Maria I New, MD
- PROFESSOR | Pediatrics, Endocrinology - Adrenal Steroid Disorders
- PROFESSOR | Genetics and Genomic Sciences
One Gustave L. Levy Place, Box 1198
New York, NY 10029
Research and Academic Inquiries: (212) 241 7847
Clinical Appointments: (212) 241 8210
American Board of Pediatrics
BA, Cornell University
MD, University of Pennsylvania
Internship, Internal Medicine, Bellevue Hospital
Residency, Pediatrics, New York Presbyterian Hospital
Fellowship, Pediatrics, New York Presbyterian - Weill Cornell Medical Center
The primary research emphasis is on genetic steroid disorders. We continue to study two monogenic disorders: 21-hydroxylase deficiency and-hydroxylase deficiency, emphasizing genotype/phenotype correlation and prenatal diagnosis and treatment. A more precise definition of salt-wasting Congenital Adrenal Hyperplasia owing to 21-hydroxylase deficiency is being developed, in which mineralocorticoid secretion is evaluated by salt-deprivation studies. For the first time, patients who were treated in fetal life are old enough to participate in long-term outcome studies.
These studies will establish the safety of prenatal treatment, as they will include medical and psychoendocrine (gender) evaluations. We have made worldwide collaborations to study mutations in the CYP21A2 gene and have preliminary data indicating that mutations have ethnic specificity. Mice with a deletion of the CYP21A2 gene are being bred for studies and vectors are prepared for studies of gene therapy. As we have the largest population with Apparent Mineralocorticoid Excess (AME) owing to 11B-HSD2 deficiency, a disease Dr. New discovered in 1977, we are conducting medical follow-up searching for end organ disease. We have discovered a new mild form of AME, in which the phenotype is not as severe as the cases first described and the mutations in the 11B-HSD2 gene are different. This mild form may prove to be an important basis for low renin hypertension, which constitutes 40% of essential hypertension.
As hypertension is the second highest cause of death, detecting a genetic basis would provide new treatment modalities and would serve as a significant public health measure. Microarray studies are being utilized to study three newly discovered diseases whose genetic basis is unknown: a) Familial Hyperaldosteronism II; b) resistance to all steroids; c) a disorder of sexual differentiation in which a 46,XY SRY positive female (whose ovaries are also SRY positive) has given birth to a 46,XY female. After 50 years at Cornell, the Dr. New and her team moved to Mount Sinai in 2004, where the research in steroid disorders including clinical, hormonal and molecular studies has prospered.
Nimkarn S, Lin-Su K, New MI, Wilson R, Berglind N. Aldosterone-to-Renin Ratio as a Marker for Disease Severity in 21-Hydroxylase Congenital Adrenal Hyperplasia. J Clin Endo Metab 2007 January; 92(1): 137-142.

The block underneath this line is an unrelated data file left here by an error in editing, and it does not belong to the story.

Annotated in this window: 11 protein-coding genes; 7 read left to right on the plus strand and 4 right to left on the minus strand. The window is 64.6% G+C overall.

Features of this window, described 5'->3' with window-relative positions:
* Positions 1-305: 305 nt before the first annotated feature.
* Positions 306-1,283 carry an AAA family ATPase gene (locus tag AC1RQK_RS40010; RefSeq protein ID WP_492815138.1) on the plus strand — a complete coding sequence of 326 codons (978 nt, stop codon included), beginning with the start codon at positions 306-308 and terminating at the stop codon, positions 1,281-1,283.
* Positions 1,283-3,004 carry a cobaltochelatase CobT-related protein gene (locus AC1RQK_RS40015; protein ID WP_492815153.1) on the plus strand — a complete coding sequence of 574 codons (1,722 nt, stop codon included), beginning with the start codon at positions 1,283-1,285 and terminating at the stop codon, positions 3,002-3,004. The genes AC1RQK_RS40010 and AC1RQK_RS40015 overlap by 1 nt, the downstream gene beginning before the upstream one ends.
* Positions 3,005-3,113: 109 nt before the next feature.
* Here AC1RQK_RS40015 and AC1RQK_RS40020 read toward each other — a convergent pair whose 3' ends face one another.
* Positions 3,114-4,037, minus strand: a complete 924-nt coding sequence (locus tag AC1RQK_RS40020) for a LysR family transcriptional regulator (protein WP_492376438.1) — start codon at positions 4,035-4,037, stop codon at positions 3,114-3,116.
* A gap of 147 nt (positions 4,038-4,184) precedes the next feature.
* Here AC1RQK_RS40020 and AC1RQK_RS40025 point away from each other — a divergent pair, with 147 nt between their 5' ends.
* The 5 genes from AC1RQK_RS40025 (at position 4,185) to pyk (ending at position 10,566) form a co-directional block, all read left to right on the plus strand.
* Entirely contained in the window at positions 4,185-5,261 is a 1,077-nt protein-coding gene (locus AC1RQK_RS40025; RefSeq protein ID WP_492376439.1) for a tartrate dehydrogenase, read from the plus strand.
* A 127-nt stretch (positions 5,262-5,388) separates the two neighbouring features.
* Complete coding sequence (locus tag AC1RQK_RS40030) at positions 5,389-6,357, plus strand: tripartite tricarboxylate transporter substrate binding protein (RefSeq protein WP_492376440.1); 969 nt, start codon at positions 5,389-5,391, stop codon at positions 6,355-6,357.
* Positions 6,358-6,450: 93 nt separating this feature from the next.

Wilson RC, Nimkarn S, Dumic M, New MI, Azar M, Najmabadi H, Saffari F, Obeid J. Ethnic Specific Distribution of Mutations in 716 Patients with Congenital Adrenal Hyperplasia Owing to 21-Hydroxylase Deficiency. Mol Genet Metab 2007 Jan; E-Pub .
Trinh L, Lin-Su K, New MI, Nimkarn S. Growth and pubertal characteristics in patients with congenital adrenal hyperplasia due to 21-hydroxylase deficiency. J Ped Endocrinol Metab;.
New MI. Extensive Personal Experience: Nonclassical 21-Hydroxylase Deficiency. J Clin Endo Metab 2006; 91: 4222-4231.
Meyer-Bahlburg HL, Dolezal C, New MI, Kessler SJ, Schober JM, Zucker KJ. The Recalled Gender Questionnaire-Revised: A Psychometric Analysis in a Sample of Women with Congenital Adrenal Hyperplasia. J Sex Res 2006; 43(4): 364-367.
Bhangoo A, Ten S, New MI, Wilson R. Donor splice mutation in the 11β-hydroxylase (CYP11B1) gene resulting in sex reversal: a case report and review of the literature. J Pediatr Endrocinol Metab 2006; 19: 1267-1282.
Ergun-Longmire B, Auchus R, New MI, Tansil S, Wilson RC, Papri-Zareei M. Two novel mutations found in a patient with 17α-hydroxylase deficiency. J Clin Endocrinol Metab 2006; 91(10): 4179-4182.
Meyer-Bahlburg HF, Dolezal C, New MI, Ehrhardt AA, Baker SW. Gender Development in Women with Congenital Adrenal Hyperplasia as a Function of Disorder Severity. Arch Sex Behav 2006; 35: 667-684.
Ergun-Longmire B, Vinci G, Alonso L, New MI, Lin-Su K, McElreavey K, Tansil S. Clinical, hormonal and cytogenetic evaluation of 46,XX males and review of the literature. J Pediatr Endocrinol Metab 2005; 23(8): 739-748.
Lin-Su K, Vogiatzi MG, Marshall I, New MI, Macapagal MC, Betensky B, Tansil S, Harbison MD. Treatment with Growth Hormone and LHRH Analogue Improves Final Adult Height in Children with Congenital Adrenal Hyperplasia. J Clin Endocrinol Metab 2005; 90: 3318-3325.
New MI, Wilson RC. Steroid disorders in children: congenital adrenal hyperplasia and apparent mineralocorticoid excess. . Proc Natl Acad Sci 1999.; 96:: 12790-12797.
Lin-Su K, Zhou P, Arora N, Betensky B, New MI, Wilson RC. In Vitro Expression Studies Of A Novel Mutation Δ299 In A Patient Affected With Apparent Mineralocorticoid Excess (AME). . J Clin Endocrinol Metab. 2004; 89: 2024-2027.